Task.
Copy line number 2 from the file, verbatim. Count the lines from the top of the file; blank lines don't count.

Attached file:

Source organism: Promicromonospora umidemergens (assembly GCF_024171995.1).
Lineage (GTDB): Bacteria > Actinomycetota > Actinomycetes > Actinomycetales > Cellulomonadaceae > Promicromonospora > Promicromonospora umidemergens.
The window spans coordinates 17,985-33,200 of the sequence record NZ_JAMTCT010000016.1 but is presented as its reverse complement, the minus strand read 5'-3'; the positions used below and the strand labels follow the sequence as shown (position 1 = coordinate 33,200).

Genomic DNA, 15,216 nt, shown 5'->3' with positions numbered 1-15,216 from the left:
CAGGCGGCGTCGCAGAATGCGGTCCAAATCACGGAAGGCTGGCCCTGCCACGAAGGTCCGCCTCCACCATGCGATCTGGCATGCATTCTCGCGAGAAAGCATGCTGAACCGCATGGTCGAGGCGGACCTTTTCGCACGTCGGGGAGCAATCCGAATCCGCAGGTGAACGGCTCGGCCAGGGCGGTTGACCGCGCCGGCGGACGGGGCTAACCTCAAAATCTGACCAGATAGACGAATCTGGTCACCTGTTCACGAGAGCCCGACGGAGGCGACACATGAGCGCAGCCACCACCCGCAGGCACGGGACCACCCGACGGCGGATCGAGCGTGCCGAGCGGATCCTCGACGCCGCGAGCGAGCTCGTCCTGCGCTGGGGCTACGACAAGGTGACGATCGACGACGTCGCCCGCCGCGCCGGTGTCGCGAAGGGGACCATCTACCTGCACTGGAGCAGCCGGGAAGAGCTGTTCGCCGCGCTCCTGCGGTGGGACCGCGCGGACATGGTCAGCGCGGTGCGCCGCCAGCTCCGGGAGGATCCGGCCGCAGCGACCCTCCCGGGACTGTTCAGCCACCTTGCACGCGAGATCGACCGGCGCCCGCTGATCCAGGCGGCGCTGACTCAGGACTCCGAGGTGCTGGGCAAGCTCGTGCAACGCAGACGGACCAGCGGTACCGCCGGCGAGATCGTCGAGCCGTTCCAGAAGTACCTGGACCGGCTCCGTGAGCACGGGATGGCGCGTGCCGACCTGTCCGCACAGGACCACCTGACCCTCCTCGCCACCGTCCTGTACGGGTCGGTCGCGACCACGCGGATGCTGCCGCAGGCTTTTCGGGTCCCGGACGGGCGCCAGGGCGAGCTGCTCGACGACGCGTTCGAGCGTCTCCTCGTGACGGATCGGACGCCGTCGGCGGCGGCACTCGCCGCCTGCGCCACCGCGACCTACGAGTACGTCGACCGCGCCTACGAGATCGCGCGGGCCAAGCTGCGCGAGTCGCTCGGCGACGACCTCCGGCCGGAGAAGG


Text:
Lineage (GTDB): Bacteria > Actinomycetota > Actinomycetes > Actinomycetales > Cellulomonadaceae > Promicromonospora > Promicromonospora umidemergens.